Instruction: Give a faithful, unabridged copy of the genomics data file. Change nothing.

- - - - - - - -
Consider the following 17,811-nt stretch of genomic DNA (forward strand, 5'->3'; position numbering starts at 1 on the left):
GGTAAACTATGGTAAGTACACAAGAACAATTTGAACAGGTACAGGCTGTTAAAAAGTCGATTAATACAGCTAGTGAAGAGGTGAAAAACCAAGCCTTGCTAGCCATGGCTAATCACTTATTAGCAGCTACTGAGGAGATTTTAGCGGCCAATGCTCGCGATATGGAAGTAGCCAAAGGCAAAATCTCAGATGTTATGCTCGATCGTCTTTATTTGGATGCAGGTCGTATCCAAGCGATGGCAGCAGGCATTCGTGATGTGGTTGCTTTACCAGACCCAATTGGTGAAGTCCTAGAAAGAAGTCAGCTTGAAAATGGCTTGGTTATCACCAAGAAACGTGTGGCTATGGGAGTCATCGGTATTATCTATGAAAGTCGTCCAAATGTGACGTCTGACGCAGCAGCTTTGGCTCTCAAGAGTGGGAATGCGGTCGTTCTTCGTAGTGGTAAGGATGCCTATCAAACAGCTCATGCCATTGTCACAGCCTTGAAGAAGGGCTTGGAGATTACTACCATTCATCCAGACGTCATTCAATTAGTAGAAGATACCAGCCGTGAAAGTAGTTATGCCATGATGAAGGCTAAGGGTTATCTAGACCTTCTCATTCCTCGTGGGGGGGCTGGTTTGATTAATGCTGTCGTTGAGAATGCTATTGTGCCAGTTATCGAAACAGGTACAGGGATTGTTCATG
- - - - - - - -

Consider the following 17,811-nt stretch of genomic DNA (forward strand, 5'->3'; position numbering starts at 1 on the left):
GGTAAACTATGGTAAGTACACAAGAACAATTTGAACAGGTACAGGCTGTTAAAAAGTCGATTAATACAGCTAGTGAAGAGGTGAAAAACCAAGCCTTGCTAGCCATGGCTAATCACTTATTAGCAGCTACTGAGGAGATTTTAGCGGCCAATGCTCGCGATATGGAAGTAGCCAAAGGCAAAATCTCAGATGTTATGCTCGATCGTCTTTATTTGGATGCAGGTCGTATCCAAGCGATGGCAGCAGGCATTCGTGATGTGGTTGCTTTACCAGACCCAATTGGTGAAGTCCTAGAAAGAAGTCAGCTTGAAAATGGCTTGGTTATCACCAAGAAACGTGTGGCTATGGGAGTCATCGGTATTATCTATGAAAGTCGTCCAAATGTGACGTCTGACGCAGCAGCTTTGGCTCTCAAGAGTGGGAATGCGGTCGTTCTTCGTAGTGGTAAGGATGCCTATCAAACAGCTCATGCCATTGTCACAGCCTTGAAGAAGGGCTTGGAGATTACTACCATTCATCCAGACGTCATTCAATTAGTAGAAGATACCAGCCGTGAAAGTAGTTATGCCATGATGAAGGCTAAGGGTTATCTAGACCTTCTCATTCCTCGTGGGGGGGCTGGTTTGATTAATGCTGTCGTTGAGAATGCTATTGTGCCAGTTATCGAAACAGGTACAGGGATTGTTCATG